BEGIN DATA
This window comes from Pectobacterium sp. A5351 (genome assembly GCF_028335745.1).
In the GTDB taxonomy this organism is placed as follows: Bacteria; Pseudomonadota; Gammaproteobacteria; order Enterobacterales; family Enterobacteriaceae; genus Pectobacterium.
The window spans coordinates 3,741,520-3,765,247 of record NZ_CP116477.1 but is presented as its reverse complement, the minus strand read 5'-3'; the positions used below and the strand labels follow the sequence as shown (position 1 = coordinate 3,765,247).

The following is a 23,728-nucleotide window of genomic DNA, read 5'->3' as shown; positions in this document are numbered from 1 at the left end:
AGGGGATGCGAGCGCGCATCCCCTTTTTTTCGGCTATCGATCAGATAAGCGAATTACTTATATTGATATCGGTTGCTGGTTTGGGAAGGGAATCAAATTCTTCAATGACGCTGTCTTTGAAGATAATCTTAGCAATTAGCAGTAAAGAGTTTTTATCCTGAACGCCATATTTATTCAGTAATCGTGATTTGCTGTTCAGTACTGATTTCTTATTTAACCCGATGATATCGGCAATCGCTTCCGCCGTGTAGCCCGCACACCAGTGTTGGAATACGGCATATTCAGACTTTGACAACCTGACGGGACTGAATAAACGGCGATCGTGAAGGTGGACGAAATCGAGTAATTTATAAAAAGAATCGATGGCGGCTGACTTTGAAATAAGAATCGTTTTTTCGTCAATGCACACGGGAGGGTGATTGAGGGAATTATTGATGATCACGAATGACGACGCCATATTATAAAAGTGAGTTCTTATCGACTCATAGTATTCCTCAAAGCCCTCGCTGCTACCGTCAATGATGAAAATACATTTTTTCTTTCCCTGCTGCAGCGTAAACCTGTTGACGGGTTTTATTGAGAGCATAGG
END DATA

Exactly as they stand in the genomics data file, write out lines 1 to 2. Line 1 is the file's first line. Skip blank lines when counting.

This window comes from Pectobacterium sp. A5351 (genome assembly GCF_028335745.1).
In the GTDB taxonomy this organism is placed as follows: Bacteria; Pseudomonadota; Gammaproteobacteria; order Enterobacterales; family Enterobacteriaceae; genus Pectobacterium.